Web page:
The History of Motor Boat Racing on Lake Winnipesaukee
During the 2013 season, the New Hampshire Boat Museum will host an exhibit on the history of motor boat racing on Lake Winnipesaukee. Starting in the 1920s, racing was held on the Lake thrilling thousands of spectators. Today, the New Hampshire Boat Museum continues that tradition with their biennial Vintage Race Boat Regatta. This year’s Regatta will be held September 13 and 14th at the Wolfeboro town docks. Over 60 race boats will run demonstration laps on the race course. The event is free and open to the public.
In honor of the 2013 Regatta, the New Hampshire Boat Museum will exhibit a number of vintage race boats dating from the late 1920s through the early 1960s.
Boyd Martin Step Hydroplane
This boat, called “The Bullet Senior”, dates from 1928 and was manufactured by the Boyd Martin Boat Company of Delphi, Indiana. These outboard step hydroplanes were among the “winningest” hydroplanes of the era. One of these hydroplanes won the coveted General Dawes Trophy in 1929. Boyd Martin hydroplanes have certain unusual features including the venturis located in the step, which was designed to direct air under the aft hull bottom. This increased their speed. The Boyd Martin on display at the Boat Museum is in its unrestored as-raced condition with the original kneeling cushion and hardware. It is powered by a 1928 Elto Speedster motor. The boat is on loan to the museum from Ted Valpey.
This boat is a replica of a 1931 12′ Century Cyclone. These stepped hull hydroplanes were produced by Century for racing from 1927 through 1939. During this time period, the Century Cyclones won the lion’s share of outboard racing events throughout the nation. Named the “Oh My IV”, this Cyclone has mahogany planked construction with canvas decks and is powered by a 1940s era Evindrude 4-60 “Speedifour racing motor”. Cyclones typically ranged in size from 10’6″ to 12’8″ depending on the racing class. The boat is on loan to the museum from Mark Mason.
Pigeon Race Boat
This 13′ 3-Star Pigeon race boat is one of the stars of the Boat Museum’s collection. Built in 1928, the boat is shown in its original, as-raced condition. The Pigeon Boat has a local connection and history. It was owned and raced by Elbridge Robie and it won the 1928 Lake Winnipesaukee Outboard Marathon. After its racing days were over, the boat was used continuously by the Robie and Walker families on Lake Wentworth through the early 2000s. After the death of Bruce Walker (Elbridge Robie’s stepson) the Pigeon was donated to the Museum by his widow, Dianne Walker.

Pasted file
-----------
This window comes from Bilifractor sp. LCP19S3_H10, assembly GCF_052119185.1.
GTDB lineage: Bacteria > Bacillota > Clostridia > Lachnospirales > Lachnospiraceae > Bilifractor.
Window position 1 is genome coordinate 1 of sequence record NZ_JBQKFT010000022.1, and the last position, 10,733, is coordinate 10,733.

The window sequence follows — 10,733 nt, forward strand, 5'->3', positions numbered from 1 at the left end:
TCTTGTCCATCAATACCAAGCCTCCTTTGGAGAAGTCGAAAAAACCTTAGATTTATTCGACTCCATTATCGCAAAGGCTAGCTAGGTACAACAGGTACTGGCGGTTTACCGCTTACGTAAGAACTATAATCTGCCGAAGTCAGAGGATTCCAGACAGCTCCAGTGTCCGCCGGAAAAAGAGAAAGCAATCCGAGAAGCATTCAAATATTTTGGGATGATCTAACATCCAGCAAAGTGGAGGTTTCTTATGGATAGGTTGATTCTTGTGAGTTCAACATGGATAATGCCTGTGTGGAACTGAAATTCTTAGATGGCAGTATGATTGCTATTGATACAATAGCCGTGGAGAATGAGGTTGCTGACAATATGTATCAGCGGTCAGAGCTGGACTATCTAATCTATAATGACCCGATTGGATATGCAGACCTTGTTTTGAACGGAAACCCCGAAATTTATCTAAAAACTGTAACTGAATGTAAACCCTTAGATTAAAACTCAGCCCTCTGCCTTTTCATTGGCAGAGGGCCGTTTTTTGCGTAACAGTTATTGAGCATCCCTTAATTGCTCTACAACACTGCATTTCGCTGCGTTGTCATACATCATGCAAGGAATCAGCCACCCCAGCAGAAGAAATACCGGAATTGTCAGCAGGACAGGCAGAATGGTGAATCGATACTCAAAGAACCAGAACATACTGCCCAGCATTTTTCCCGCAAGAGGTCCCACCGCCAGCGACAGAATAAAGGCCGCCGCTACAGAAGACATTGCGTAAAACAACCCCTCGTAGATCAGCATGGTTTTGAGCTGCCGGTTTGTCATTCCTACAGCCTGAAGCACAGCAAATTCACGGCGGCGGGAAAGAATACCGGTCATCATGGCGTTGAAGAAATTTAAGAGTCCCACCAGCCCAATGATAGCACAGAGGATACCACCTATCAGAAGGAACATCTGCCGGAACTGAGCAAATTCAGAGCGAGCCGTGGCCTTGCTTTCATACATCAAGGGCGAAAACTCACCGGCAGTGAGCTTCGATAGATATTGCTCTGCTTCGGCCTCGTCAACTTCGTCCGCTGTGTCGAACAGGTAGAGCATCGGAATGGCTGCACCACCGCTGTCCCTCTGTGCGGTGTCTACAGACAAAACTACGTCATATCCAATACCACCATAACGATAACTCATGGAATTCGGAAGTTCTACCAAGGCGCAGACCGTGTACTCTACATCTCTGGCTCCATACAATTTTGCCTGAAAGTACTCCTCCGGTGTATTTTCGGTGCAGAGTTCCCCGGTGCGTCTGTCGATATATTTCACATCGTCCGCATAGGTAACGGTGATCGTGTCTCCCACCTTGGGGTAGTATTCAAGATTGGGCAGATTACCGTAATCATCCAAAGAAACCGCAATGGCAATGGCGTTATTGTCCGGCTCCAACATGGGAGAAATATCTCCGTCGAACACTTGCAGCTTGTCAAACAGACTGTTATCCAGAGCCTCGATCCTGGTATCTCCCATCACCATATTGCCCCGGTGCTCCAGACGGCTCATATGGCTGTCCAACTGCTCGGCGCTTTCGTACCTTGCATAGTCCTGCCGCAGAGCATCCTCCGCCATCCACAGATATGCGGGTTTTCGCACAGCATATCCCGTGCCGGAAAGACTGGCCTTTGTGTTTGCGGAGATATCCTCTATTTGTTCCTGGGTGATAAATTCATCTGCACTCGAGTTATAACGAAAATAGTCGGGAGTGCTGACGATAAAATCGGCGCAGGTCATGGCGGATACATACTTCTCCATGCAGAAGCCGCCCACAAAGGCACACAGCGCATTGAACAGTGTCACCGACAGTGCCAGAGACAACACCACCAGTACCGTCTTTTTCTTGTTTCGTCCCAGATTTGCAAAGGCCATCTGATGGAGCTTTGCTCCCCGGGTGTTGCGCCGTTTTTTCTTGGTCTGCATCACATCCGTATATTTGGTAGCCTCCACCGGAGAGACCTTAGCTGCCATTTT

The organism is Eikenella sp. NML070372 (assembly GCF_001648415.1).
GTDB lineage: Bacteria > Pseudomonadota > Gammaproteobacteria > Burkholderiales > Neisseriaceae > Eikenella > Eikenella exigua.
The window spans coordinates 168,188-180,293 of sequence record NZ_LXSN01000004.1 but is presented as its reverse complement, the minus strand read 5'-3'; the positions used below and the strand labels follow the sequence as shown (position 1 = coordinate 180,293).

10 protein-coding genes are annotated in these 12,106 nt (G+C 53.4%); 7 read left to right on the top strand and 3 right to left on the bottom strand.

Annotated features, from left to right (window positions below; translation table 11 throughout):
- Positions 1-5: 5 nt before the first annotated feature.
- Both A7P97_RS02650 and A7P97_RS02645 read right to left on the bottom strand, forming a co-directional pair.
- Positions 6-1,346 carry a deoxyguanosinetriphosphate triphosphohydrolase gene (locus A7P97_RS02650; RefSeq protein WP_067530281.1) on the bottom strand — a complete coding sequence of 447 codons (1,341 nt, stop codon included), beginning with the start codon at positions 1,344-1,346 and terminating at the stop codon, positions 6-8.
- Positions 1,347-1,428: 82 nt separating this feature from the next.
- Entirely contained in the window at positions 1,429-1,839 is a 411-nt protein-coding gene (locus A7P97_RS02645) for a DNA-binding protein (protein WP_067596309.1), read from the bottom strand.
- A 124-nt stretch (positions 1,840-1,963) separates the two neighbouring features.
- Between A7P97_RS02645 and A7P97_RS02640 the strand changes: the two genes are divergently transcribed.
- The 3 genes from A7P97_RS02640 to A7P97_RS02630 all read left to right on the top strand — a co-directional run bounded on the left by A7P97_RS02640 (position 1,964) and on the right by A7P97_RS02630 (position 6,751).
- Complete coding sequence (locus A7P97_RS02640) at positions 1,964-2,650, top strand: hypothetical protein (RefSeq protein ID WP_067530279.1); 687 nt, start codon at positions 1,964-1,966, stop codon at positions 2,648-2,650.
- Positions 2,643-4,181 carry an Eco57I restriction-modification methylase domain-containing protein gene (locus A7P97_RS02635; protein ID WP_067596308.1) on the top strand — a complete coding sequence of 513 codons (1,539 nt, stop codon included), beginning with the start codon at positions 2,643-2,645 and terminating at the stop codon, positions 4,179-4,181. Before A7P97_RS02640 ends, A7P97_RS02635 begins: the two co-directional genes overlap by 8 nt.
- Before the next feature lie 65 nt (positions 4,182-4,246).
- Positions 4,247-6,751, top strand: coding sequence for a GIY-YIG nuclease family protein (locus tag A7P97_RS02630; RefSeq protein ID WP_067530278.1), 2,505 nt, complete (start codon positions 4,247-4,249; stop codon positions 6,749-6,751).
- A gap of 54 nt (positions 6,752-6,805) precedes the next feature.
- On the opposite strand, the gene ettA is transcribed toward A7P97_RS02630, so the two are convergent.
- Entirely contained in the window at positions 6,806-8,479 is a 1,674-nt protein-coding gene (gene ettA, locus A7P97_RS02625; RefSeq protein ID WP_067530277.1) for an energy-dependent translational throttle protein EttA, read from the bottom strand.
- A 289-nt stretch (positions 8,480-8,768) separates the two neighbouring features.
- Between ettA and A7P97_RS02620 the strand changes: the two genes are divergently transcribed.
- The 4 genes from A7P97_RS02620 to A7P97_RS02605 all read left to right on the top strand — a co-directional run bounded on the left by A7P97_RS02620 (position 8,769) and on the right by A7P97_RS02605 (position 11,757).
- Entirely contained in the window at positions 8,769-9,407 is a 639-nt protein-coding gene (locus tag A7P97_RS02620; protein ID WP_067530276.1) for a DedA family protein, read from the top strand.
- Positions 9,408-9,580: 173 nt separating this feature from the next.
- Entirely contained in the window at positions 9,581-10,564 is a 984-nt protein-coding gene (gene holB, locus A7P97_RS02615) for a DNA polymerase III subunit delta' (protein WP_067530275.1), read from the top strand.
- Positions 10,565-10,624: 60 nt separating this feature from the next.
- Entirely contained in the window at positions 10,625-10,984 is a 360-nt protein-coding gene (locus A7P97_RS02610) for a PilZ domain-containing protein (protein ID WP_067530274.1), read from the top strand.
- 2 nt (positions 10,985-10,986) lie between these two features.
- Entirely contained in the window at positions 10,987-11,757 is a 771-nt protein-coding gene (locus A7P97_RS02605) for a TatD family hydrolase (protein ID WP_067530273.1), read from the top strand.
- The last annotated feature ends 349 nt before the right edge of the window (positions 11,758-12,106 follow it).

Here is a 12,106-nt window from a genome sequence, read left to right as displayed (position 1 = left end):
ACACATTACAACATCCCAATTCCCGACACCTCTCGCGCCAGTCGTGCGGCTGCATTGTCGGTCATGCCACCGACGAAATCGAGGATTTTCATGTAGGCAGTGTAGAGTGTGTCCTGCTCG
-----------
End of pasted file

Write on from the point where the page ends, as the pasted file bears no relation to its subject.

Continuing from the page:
This 1961 “266 class” 3-point hydroplane named Roman Candle is in fully restored as-raced condition. The hydroplane has an extensive racing history. Most recently, the boat has thrilled spectators at the New Hampshire Boat Museum’s 2009 and 2011 Regattas on Lake Winnipesaukee. The hydroplane is powered by a fuel injected 302 cubic inch engine. The boat will be on loan to the Boat Museum for the race boat exhibit, but will be removed for the 2013 Regatta to race again. Once the Regatta is over, it will return to the Boat Museum for exhibition. The boat is on loan from its owner Gerry Davidson.
Young boys often caught race boat fever and wanted to go fast on lakes in their own hydroplanes. The magazine Popular Science fueled that interest by providing a plan for an 8′ Mini-Max Hydroplane. The Boat Museum has one on display that was made in the early sixties. It is powered by a 10+ horsepower Mercury Hurricane motor. The boat has all its period-correct hardware. The Mini-Max was built locally and it has spent its life providing endless fun on Lake Wentworth. On loan from Zeke Bly.
Hacker Gold Cup Hydroplane
This boat, “Scotty” is a 1929 28′ Gold Cup hydroplane, designed and built by famous naval architect and builder, John Hacker at his boat yard in Clemmens, Michigan. Custom constructed for Sam Dunsford of Tuftonboro Neck, it was shipped by rail to Lakeport, NH where it was launched and towed to his estate on Lake Winnipesaukee and fitted with a Packard 6 cylinder Gold Cup engine of 625 cubic inches. With a three step hull design it ran in several events but its performance was unsatisfactory to Dunsford, hence in 1930 it was stored until his death in 1958. After changing hands several times, it was restored to its original configuration and has been displayed and run in several vintage raceboat events including Wolfeboro. The boat is on loan to the Museum from Mark Howard.
The New Hampshire Boat Museum will be open daily for the 2013 season from May 24 – October 14. The hours are Monday – Saturday, 10:00 – 4:00 and Sunday, noon – 4:00. The museum is located at 399 Center Street/Rt. 28 in Wolfeboro, New Hampshire.